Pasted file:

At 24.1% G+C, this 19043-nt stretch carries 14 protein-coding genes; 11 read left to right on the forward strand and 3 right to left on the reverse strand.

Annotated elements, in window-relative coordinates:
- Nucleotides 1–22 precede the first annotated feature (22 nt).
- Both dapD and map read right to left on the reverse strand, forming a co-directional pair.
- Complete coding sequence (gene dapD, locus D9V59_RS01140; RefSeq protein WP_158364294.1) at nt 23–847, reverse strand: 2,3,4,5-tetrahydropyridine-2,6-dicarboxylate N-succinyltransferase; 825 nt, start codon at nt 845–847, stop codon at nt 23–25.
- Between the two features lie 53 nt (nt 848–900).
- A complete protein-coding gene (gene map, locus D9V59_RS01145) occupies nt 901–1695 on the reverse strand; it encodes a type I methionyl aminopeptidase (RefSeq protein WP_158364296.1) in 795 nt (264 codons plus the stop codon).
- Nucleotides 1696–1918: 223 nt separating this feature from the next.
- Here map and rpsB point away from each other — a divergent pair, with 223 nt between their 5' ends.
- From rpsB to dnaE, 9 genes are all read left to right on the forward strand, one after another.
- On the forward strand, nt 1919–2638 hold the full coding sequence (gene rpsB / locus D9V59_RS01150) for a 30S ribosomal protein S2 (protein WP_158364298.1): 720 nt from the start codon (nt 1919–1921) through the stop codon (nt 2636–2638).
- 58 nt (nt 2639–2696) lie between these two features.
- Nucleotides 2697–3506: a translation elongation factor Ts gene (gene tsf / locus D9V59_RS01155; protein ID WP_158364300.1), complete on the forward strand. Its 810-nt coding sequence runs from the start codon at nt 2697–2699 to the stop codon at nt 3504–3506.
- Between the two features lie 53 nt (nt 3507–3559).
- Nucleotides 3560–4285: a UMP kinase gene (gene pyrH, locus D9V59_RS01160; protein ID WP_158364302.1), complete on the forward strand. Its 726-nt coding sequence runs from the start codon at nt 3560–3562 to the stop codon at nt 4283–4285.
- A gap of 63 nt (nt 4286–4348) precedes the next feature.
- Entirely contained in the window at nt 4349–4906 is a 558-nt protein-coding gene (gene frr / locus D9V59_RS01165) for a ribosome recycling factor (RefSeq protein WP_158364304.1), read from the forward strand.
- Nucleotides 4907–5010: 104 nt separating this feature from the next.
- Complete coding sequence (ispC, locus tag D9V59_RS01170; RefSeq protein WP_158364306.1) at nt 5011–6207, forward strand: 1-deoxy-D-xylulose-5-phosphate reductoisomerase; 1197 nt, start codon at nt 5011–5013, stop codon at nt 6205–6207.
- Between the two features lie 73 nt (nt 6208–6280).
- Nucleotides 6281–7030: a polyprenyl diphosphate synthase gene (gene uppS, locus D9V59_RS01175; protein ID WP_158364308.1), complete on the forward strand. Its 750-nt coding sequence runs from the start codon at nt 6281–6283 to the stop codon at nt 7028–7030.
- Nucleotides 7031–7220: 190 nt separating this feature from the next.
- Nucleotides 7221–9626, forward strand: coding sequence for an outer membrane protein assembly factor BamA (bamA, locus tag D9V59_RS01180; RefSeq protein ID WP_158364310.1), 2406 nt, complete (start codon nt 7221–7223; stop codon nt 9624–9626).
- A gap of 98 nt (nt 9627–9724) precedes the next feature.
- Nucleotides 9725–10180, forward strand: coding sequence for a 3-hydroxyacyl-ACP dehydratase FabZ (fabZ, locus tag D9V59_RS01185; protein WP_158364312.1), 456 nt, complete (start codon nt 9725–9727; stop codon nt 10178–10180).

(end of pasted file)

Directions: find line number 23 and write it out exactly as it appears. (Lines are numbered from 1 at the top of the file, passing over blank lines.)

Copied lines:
- Nucleotides 7221–9626, forward strand: coding sequence for an outer membrane protein assembly factor BamA (bamA, locus tag D9V59_RS01180; RefSeq protein ID WP_158364310.1), 2406 nt, complete (start codon nt 7221–7223; stop codon nt 9624–9626).